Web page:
The ONF-sponsored OpenSourceSDN.org community has finalized two new intent-based open source projects, available today.
We recently posted a blog asking “Why Open Source?” where we discussed why the time is now to get involved in open source projects. Our ecosystem of open source projects is growing, with the recent release of two intent-based projects – Aspen and Boulder. Now the question isn’t why open source, but why intent?
Intent is a hot topic in the SDN industry. With intent, intelligent software such as an SDN controller, determines how to translate the identified action into an infrastructure-specific instruction that causes the network to behave in the desired manner. It brings compelling ease-of-use and portability benefits to network operators. Intent-based projects are also perfect examples of the benefits of abstraction that SDN provides, as they shift the focus from networking details to distributed network applications. In this model, applications are freed from built-in network infrastructure details. Consequently, they are no longer subject to change every time the network changes. These applications need only convey the intent of what they need from the network, making network programmability a reality for a much larger audience.
So, why intent? Let’s highlight some of the many benefits of intent-based networking:
- Intent stays the same regardless of a link going down, a server crashing, changing cloud providers, changing switch vendors, upgrading firmware, or any other change to the infrastructure. This frees applications from the underlying network details, simplifying overall application development, testing, and deployment.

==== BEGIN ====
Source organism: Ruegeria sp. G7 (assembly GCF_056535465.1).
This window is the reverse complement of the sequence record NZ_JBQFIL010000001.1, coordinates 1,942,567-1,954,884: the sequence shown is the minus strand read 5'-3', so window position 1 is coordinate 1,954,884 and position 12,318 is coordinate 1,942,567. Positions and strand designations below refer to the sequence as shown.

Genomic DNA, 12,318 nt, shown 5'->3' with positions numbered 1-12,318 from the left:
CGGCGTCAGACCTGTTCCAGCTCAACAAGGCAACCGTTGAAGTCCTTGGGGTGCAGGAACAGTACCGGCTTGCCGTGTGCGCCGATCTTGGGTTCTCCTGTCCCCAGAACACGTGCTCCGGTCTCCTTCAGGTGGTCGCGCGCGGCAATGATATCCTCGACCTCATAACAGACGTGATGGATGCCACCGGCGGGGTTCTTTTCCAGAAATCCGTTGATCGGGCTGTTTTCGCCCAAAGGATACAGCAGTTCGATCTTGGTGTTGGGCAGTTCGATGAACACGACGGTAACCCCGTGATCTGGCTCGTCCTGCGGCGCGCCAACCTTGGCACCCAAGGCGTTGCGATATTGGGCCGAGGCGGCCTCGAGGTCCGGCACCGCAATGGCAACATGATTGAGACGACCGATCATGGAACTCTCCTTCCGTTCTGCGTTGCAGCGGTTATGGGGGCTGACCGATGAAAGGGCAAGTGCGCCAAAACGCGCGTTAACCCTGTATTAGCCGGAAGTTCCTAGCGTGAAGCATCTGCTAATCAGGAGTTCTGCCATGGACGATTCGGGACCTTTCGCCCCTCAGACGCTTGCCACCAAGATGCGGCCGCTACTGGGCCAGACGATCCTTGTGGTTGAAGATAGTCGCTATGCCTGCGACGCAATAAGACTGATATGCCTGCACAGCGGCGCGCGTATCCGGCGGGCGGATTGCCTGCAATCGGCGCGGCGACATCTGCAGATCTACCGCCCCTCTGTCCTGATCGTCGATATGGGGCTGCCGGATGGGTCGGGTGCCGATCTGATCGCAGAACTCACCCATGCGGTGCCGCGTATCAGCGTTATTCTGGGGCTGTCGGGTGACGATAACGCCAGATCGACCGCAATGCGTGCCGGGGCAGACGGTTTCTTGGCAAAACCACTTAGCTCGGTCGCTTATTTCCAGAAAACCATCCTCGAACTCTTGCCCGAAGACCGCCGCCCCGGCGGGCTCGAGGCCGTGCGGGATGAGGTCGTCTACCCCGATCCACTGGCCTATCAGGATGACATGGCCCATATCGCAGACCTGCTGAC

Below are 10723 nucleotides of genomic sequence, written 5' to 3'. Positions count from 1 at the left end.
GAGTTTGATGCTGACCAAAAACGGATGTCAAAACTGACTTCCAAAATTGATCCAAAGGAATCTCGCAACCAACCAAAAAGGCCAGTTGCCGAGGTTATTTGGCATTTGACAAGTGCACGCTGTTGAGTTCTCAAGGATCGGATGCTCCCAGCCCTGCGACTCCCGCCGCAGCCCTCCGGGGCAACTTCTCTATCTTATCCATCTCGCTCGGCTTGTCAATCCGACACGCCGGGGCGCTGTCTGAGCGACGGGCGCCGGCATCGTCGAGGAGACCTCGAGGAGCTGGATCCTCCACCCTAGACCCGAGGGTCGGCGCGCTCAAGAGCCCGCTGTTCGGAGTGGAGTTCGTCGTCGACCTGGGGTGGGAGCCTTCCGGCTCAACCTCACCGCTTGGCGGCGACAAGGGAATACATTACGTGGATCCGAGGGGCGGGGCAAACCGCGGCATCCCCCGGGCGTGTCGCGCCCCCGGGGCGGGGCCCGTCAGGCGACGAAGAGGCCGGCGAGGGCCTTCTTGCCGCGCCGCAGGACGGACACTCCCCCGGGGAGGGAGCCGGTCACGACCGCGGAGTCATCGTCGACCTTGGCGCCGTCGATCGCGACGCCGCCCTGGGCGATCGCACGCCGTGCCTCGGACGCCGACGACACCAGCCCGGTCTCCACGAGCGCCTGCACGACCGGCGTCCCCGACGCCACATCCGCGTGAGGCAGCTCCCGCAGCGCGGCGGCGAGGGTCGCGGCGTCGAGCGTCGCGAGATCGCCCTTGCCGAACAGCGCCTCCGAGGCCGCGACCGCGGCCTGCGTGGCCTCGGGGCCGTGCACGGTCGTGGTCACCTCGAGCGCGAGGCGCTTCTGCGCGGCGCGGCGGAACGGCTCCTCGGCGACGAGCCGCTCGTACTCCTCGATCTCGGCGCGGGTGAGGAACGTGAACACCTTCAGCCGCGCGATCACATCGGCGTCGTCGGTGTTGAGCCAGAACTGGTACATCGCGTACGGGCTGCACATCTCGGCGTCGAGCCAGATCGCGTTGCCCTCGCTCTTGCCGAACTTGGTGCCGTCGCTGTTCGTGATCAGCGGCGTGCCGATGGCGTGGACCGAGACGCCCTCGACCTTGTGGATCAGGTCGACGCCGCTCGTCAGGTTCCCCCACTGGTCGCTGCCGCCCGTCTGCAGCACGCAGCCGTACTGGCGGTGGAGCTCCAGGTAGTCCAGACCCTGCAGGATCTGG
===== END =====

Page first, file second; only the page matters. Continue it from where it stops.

- Intent is not specific to protocols, vendors, media types, or infrastructure providers. Because it is abstracted from changes to the infrastructure, intent-based networking eliminates the impact of such changes. Intent allows what enterprises, service providers, and telecom carriers have been seeking: portability across a range of dissimilar solutions including the SDN controllers.
- The extensible intent interface is designed to allow disparate services, developed independently, to express their resource requirements in a common language. As a result, all of the services accessible via the intent interface share a common resource allocation and management engine.
The release of Aspen and Boulder builds on ONF’s “intent” to create an ecosystem and architecture that bring open SDN to network operators around the world. We look forward to continuing to build this ecosystem and continuing the collaboration with the global open source community. Please share your comments with us if you plan on leveraging intent-based networking, or, if you are already using it, let us know about the benefits that you have experienced. We’d love to hear from you!
For more information on Aspen and Boulder, please visit http://opensourcesdn.org/ossdn-projects/.
– Bithika Khargharia, director of product and community management of the Open Networking Foundation (ONF), member of the ONF Software Leadership Council (SLC), and principal architect of solutions and innovation at Extreme Networks